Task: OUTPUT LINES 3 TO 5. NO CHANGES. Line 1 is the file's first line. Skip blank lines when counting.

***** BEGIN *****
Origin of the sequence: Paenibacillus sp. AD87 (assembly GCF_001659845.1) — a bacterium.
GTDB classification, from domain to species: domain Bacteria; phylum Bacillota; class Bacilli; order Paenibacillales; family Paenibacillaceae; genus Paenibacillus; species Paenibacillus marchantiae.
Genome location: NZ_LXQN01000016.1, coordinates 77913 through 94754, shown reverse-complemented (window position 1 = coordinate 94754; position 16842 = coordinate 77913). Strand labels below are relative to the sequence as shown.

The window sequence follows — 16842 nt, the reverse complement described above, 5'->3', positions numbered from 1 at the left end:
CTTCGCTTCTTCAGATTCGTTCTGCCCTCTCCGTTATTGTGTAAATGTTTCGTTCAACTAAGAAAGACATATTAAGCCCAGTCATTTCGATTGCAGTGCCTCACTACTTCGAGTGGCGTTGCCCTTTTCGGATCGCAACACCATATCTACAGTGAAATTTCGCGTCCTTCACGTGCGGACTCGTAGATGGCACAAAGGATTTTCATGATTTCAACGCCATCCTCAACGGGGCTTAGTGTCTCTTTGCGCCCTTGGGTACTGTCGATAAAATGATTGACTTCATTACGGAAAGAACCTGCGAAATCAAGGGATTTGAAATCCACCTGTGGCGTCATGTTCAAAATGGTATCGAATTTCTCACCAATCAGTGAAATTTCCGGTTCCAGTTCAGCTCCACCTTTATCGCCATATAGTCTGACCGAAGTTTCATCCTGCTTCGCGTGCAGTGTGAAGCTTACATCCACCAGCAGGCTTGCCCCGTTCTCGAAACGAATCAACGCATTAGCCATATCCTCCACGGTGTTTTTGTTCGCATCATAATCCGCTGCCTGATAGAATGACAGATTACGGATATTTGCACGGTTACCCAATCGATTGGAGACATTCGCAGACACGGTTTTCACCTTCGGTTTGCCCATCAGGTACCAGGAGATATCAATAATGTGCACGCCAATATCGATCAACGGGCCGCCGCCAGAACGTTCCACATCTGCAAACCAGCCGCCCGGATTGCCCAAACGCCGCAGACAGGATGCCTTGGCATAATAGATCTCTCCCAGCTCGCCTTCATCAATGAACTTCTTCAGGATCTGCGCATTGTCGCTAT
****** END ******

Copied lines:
Genome location: NZ_LXQN01000016.1, coordinates 77913 through 94754, shown reverse-complemented (window position 1 = coordinate 94754; position 16842 = coordinate 77913). Strand labels below are relative to the sequence as shown.

The window sequence follows — 16842 nt, the reverse complement described above, 5'->3', positions numbered from 1 at the left end:
CTTCGCTTCTTCAGATTCGTTCTGCCCTCTCCGTTATTGTGTAAATGTTTCGTTCAACTAAGAAAGACATATTAAGCCCAGTCATTTCGATTGCAGTGCCTCACTACTTCGAGTGGCGTTGCCCTTTTCGGATCGCAACACCATATCTACAGTGAAATTTCGCGTCCTTCACGTGCGGACTCGTAGATGGCACAAAGGATTTTCATGATTTCAACGCCATCCTCAACGGGGCTTAGTGTCTCTTTGCGCCCTTGGGTACTGTCGATAAAATGATTGACTTCATTACGGAAAGAACCTGCGAAATCAAGGGATTTGAAATCCACCTGTGGCGTCATGTTCAAAATGGTATCGAATTTCTCACCAATCAGTGAAATTTCCGGTTCCAGTTCAGCTCCACCTTTATCGCCATATAGTCTGACCGAAGTTTCATCCTGCTTCGCGTGCAGTGTGAAGCTTACATCCACCAGCAGGCTTGCCCCGTTCTCGAAACGAATCAACGCATTAGCCATATCCTCCACGGTGTTTTTGTTCGCATCATAATCCGCTGCCTGATAGAATGACAGATTACGGATATTTGCACGGTTACCCAATCGATTGGAGACATTCGCAGACACGGTTTTCACCTTCGGTTTGCCCATCAGGTACCAGGAGATATCAATAATGTGCACGCCAATATCGATCAACGGGCCGCCGCCAGAACGTTCCACATCTGCAAACCAGCCGCCCGGATTGCCCAAACGCCGCAGACAGGATGCCTTGGCATAATAGATCTCTCCCAGCTCGCCTTCATCAATGAACTTCTTCAGGATCTGCGCATTGTCGCTAT